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    May 31, 2024

    Reflecting on Military Appreciation Month

    During Military Appreciation Month this May, I had the honor of marching in the 2024 National Memorial Day Parade in Washington, DC, with the National Desert Storm War Memorial Association (NDSWM). Participating in this march allowed me to celebrate and honor those who have fallen while serving our country. Being a part of this event was particularly meaningful as I recently began working for Markon, a company that shares my commitment to respecting and celebrating those who have served.

    Photo08On Memorial Day, hundreds of veterans who served during Operation Desert Storm in 1991 gathered in our nation’s Capital to honor those who have died during their military service. I marched in one of the largest groups of veterans in the National Memorial Day Parade on Constitution Avenue in Washington, DC. The parade was broadcast live and produced by the American Veterans Center.

    Less than one mile from the parade route is the location where the Desert Shield and Desert Storm Memorial will be constructed. The memorial is projected to be completed and dedicated in the fall of 2025. Cee Freeman, Vice President of the National Desert Storm Memorial Association, said, “During Operation Desert Storm, I served with the finest fighting force ever assembled. 33 years later, I am honored to be in the official reviewing stand on Memorial Day to witness their commitment, honor, and veneration for the men and women who died while serving.”

    For background, I am a veteran of the US Army and served 4 ½ years active duty in the Infantry and 2 ½ years as an FAA-certified Air Traffic Controller. I completed Basic Training and Airborne school at Fort Benning, Georgia, and then served a year on the DMZ in South Korea, just a stone’s throw from Panmunjom. From there, I was assigned to the 101st Airborne Division at Fort Campbell, Kentucky. During a deployment to West Point, Saddam Hussein invaded Kuwait, and we immediately returned to Fort Campbell to prepare for deployment to Saudi Arabia, leading to Operation Desert Shield and, ultimately, Desert Storm.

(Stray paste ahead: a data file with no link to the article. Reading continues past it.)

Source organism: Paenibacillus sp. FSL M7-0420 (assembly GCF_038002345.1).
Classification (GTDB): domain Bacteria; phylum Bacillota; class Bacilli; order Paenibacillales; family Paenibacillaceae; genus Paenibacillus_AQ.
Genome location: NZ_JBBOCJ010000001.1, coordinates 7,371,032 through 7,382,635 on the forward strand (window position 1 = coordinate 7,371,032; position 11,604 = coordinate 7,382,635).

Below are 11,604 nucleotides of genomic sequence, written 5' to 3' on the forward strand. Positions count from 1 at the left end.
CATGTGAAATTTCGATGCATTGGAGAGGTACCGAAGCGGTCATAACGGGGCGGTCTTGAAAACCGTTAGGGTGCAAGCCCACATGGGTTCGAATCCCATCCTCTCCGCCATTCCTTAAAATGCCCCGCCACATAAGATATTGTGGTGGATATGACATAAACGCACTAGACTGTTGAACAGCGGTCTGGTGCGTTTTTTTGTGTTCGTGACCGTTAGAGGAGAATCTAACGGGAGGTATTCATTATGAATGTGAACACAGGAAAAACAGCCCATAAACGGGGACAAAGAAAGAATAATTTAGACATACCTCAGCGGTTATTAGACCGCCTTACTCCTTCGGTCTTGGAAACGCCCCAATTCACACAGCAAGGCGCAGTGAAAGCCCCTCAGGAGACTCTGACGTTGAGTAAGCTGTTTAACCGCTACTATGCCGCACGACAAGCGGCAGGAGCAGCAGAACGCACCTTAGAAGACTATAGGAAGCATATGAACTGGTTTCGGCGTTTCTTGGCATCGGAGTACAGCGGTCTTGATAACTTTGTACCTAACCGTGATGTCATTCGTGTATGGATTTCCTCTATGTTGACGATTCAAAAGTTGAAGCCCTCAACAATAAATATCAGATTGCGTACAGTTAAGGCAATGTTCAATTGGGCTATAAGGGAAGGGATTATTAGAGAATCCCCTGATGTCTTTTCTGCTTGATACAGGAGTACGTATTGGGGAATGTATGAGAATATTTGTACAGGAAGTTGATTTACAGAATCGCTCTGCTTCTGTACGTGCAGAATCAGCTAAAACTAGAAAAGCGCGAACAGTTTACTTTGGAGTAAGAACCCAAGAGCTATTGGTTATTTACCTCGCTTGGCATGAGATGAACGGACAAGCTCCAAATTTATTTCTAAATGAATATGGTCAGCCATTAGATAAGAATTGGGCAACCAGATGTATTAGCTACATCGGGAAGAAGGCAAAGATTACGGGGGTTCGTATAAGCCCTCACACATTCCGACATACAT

Photo04 Desert Storm, Somewhere in Iraq, 1991I’m very proud to have served my country during this time. In retrospect, I have always felt that we had very strong leadership during the Gulf War. President Bush (FPOTUS41) and his senior military leaders, many of whom had served during the Vietnam War era, were adamant that we should not be seen as “occupiers” and that we would go in, get the job done, and leave – and that’s exactly what we did. Just as important, we had the overwhelming support of the American people and nations worldwide. Sadly, that has not always been the case, as with the Vietnam-era veterans.

    A number of years ago, I became aware of the NDSWM and their goal of building a memorial to commemorate and honor those who served and those who paid the ultimate price during Operation Desert Shield and Operation Desert Storm. The NDSWM had been a regular participant in the National Memorial Day Parade in Washington, DC, for a number of years, but, being based overseas, it just wasn’t a feasible option for me to participate.

    Photo22-1That changed when my spouse, Jane, and I relocated to Virginia, and I began working for Markon earlier this year. When the NDSWM put the call out for volunteers for this year’s parade, I reached out to two special friends. First, Sam W., with whom I served in both South Korea and the Gulf War. Even though we had not physically seen each other in over 32 years, he did not hesitate when I asked him to join me in the parade. The other friend, Brian C., was someone I grew up with in my Indiana hometown. His mother was our Den Mother in Scouts, and we were in the marching band together. He, too, served in Korea and the Gulf War and now lives in the Northern Virginia area. In no time at all, the three of us were making preparations to join together to march in honor of those servicemen and women who gave their lives for the very freedoms we enjoy today.

    Photo01 1 (2)It was an incredible experience, and we had the honor of carrying leather strips, each inscribed with the name of one of Desert Storm’s fallen. I will always feel humbled and grateful for that opportunity. I also volunteered to carry the Kentucky state flag as a nod to Fort Campbell, Kentucky, and the 101st Airborne Division. The three of us intend to participate in the parade as long as the opportunity exists. Additionally, Memorial Day was made even more special this year because Jane had secretly collaborated with my two sons, who surprised me by showing up for the parade with their spouses and my grandchildren, all the way from Indiana.

    Markon's commitment to respecting each individual and celebrating unique perspectives is one of the many reasons I am proud to be part of this team. We honor those who served and continue to serve by fostering an inclusive environment where every team member's contribution is valued. If you share these values and are dedicated to what matters, consider joining our team.

    Tag(s): Culture

    Thad Smolinske

    Thad is a US Army Veteran with 20+ years of experience managing technical programs in the industry. He joined Markon in 2024.

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